Most AR-15's should be able to safely shoot either the .223 rem or 5.56 NATO, owners should just verify with the manufacturer's specs before attempting.
Wikipedia clarifies: .223 Remington versus 5.56 mm NATO
While the 5.56 mm and .223 cartridges are very similar, they are not identical. Military cases are made from thicker brass than commercial cases, which reduces the powder capacity (an important consideration for handloaders), and the NATO specification allows a higher chamber pressure. Test barrels made for 5.56 mm NATO measure chamber pressure at the case mouth, as opposed to the SAAMI location. This difference accounts for upwards of 20,000+ psi difference in pressure measurements. That means that advertised pressure of 58,000 psi for 5.56 mm NATO, is around 78,000 psi tested in .223 Rem test barrels (SAAMI .223 Rem Proof MAP is 78,500 psi so every 5.56 mm round fired is a proof load, very dangerous). The 5.56 mm chambering, known as a NATO or mil-spec chambers, have a longer leade, which is the distance between the mouth of the cartridge and the point at which the rifling engages the bullet. The .223 chambering, known as the "SAAMI chamber", is allowed to have a shorter leade, and is only required to be proof tested to the lower SAAMI chamber pressure. To address these issues, various proprietary chambers exist, such as the Wylde chamber or the Armalite chamber, which are designed to handle both 5.56 mm and .223 equally well.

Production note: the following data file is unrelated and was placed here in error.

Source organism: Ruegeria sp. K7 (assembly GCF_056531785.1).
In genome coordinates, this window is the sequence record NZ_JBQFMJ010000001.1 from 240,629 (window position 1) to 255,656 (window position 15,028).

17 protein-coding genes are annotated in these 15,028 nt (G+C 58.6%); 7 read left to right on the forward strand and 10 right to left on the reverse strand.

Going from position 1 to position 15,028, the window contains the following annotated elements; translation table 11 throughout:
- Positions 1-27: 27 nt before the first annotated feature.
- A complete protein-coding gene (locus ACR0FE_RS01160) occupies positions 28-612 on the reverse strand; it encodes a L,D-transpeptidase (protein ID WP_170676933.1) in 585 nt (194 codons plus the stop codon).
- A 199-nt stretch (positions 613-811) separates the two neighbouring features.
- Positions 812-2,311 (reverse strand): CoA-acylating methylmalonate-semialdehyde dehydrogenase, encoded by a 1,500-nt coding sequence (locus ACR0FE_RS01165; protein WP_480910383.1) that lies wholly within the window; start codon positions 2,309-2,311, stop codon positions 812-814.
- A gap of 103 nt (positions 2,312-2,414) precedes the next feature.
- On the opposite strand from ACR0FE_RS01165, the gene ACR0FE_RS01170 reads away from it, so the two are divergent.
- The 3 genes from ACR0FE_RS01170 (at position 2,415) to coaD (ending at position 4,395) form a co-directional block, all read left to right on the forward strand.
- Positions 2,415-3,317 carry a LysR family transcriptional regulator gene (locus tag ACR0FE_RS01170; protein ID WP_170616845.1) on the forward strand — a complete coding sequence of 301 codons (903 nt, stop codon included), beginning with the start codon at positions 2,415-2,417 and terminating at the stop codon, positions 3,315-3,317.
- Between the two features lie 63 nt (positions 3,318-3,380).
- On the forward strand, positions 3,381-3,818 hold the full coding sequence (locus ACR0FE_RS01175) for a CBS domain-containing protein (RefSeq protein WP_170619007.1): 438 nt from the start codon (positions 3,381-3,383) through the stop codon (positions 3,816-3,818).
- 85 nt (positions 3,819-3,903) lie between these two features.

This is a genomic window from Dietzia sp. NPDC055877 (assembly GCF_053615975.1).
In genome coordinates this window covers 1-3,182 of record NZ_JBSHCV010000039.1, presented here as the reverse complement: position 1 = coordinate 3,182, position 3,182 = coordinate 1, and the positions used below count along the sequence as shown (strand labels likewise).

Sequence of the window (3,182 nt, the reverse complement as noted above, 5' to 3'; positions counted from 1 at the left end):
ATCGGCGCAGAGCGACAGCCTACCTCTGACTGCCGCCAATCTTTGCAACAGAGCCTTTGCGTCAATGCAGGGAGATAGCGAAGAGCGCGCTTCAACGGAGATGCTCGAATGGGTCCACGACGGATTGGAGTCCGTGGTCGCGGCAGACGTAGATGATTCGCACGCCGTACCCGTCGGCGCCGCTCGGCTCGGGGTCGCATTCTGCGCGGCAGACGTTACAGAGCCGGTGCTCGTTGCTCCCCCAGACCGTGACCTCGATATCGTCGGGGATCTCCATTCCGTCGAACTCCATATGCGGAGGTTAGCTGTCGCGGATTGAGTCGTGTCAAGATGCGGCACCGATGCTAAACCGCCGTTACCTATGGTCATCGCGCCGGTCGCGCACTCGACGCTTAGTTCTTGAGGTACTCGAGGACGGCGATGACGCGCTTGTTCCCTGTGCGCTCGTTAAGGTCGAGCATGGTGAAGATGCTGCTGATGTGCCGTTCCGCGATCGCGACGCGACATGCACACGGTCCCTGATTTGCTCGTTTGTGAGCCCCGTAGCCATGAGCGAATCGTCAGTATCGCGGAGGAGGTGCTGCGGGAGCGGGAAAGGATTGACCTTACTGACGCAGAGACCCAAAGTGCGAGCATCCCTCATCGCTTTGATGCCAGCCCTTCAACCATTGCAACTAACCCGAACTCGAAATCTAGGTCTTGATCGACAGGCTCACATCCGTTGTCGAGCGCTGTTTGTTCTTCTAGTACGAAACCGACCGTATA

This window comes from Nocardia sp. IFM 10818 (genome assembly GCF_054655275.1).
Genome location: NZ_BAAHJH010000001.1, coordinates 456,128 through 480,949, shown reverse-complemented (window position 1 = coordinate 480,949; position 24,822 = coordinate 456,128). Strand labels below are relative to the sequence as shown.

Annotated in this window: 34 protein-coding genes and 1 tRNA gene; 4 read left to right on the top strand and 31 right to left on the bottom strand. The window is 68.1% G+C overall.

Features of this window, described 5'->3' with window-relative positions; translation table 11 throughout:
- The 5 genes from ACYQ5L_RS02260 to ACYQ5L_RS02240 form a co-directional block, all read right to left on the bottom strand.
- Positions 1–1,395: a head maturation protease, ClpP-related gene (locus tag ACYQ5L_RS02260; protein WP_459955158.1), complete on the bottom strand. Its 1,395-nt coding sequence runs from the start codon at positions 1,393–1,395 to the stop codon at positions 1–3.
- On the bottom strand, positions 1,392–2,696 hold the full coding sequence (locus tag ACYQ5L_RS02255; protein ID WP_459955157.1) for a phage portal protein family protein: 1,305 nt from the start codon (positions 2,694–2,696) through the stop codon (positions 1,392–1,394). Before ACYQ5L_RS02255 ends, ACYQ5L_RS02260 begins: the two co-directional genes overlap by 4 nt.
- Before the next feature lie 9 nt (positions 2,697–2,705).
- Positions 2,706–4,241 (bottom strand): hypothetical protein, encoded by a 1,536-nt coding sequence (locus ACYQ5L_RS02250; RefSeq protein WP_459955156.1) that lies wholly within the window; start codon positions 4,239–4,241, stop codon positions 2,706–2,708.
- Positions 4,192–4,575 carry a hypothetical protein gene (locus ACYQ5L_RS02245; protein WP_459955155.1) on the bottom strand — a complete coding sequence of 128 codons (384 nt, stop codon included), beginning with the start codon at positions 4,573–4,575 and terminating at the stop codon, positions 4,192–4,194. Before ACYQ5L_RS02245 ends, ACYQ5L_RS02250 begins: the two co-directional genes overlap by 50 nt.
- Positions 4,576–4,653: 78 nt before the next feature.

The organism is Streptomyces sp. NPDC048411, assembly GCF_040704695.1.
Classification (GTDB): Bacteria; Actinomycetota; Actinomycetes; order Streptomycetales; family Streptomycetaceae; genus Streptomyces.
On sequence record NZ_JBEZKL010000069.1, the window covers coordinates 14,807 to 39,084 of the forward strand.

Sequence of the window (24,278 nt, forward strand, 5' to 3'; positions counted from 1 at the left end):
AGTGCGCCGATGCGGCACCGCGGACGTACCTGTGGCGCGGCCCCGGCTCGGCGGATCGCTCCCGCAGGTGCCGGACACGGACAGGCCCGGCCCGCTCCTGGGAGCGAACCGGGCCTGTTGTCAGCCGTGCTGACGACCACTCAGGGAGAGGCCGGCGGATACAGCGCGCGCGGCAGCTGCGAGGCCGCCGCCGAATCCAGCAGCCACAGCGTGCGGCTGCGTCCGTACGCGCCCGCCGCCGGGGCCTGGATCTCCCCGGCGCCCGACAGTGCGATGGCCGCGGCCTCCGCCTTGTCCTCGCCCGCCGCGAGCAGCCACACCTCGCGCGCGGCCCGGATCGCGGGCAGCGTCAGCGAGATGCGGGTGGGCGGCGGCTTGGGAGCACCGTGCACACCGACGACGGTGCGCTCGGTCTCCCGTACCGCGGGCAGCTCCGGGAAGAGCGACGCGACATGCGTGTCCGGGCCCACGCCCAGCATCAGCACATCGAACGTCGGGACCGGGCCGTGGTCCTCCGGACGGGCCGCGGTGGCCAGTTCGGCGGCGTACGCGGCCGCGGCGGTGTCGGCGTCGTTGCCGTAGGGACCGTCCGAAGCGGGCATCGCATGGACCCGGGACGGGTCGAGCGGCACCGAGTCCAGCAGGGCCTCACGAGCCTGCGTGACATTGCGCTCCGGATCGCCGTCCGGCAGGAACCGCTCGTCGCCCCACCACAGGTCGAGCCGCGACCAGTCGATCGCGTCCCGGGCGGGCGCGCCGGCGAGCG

These 5.56x45mm NATO cartridges are identical in appearance to .223 Remington. They are, however, not completely interchangeable. Using commercial .223 cartridges in a 5.56-chambered rifle should work reliably, but generally will not be as accurate as when fired from a .223-chambered gun due to the excessive leade.  Using 5.56 mil-spec cartridges (such as the M855) in a .223-chambered rifle can lead to excessive wear and stress on the rifle and even be unsafe, and the SAAMI recommends against the practice. Some commercial rifles marked as ".223 Remington" are in fact suited for 5.56 mm, such as many commercial AR-15 variants and the Ruger Mini-14, but the manufacturer should always be consulted to verify that this is acceptable before attempting it, and signs of excessive pressure (such as flattening or gas staining of the primers) should be looked for in the initial testing with 5.56 mm ammunition.